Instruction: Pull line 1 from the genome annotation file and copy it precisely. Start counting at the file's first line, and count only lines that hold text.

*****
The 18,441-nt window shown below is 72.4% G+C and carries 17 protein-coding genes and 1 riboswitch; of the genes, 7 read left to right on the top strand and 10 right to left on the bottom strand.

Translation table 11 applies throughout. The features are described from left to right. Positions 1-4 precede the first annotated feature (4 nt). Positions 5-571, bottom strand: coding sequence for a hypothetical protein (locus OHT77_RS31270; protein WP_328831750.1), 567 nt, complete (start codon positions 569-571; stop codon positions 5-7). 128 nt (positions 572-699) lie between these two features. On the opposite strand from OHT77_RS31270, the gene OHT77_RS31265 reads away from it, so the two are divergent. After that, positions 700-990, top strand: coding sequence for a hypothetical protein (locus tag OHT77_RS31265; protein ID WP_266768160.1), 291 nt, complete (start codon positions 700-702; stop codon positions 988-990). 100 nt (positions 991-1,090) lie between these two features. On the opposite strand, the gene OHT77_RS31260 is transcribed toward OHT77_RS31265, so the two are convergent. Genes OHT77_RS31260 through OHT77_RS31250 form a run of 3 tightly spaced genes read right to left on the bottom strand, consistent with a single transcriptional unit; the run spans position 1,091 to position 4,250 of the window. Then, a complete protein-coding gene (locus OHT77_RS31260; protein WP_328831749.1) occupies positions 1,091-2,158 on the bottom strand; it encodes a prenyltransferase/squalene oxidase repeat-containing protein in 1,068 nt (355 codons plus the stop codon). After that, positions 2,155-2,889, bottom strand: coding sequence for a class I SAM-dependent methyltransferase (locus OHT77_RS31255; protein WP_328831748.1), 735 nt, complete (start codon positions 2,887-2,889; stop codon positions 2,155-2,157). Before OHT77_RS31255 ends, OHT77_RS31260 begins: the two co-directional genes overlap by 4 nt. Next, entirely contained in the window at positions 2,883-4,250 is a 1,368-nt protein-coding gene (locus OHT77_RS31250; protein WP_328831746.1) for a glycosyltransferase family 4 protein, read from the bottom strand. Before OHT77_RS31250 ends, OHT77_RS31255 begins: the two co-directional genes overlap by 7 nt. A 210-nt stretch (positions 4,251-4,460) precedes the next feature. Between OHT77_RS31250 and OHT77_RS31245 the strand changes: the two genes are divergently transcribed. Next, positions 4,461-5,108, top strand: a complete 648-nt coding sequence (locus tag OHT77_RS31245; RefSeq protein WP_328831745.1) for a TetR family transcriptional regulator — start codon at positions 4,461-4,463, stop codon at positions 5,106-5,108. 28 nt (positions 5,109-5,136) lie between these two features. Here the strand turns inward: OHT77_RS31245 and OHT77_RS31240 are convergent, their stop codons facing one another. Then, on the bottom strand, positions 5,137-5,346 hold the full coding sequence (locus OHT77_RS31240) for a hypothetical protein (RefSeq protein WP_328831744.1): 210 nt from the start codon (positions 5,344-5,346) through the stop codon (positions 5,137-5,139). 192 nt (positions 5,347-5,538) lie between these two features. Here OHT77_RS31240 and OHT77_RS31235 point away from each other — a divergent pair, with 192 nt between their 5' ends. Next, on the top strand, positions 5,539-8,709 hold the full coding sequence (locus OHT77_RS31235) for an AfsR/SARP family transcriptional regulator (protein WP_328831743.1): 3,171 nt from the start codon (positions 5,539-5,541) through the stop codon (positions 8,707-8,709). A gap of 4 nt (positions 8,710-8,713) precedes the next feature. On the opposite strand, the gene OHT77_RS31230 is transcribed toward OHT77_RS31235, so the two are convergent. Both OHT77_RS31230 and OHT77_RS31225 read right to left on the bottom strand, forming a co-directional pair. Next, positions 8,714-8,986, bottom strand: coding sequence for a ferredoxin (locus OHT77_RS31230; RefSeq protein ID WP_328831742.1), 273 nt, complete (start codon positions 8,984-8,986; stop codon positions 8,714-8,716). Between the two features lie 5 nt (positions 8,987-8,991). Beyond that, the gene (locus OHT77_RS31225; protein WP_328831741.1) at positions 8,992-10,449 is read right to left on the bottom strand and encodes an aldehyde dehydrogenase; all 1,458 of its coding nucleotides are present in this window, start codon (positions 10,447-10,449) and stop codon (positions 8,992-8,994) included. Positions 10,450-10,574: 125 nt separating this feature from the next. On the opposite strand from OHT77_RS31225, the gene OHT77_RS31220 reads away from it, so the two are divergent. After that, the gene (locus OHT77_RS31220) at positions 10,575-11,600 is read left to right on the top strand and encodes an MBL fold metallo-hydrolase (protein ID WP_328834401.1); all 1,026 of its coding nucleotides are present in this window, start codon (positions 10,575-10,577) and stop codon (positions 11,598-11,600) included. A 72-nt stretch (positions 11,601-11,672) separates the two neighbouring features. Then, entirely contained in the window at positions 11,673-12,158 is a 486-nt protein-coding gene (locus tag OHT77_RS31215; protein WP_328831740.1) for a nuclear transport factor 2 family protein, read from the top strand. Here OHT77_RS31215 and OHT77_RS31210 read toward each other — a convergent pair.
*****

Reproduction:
The 18,441-nt window shown below is 72.4% G+C and carries 17 protein-coding genes and 1 riboswitch; of the genes, 7 read left to right on the top strand and 10 right to left on the bottom strand.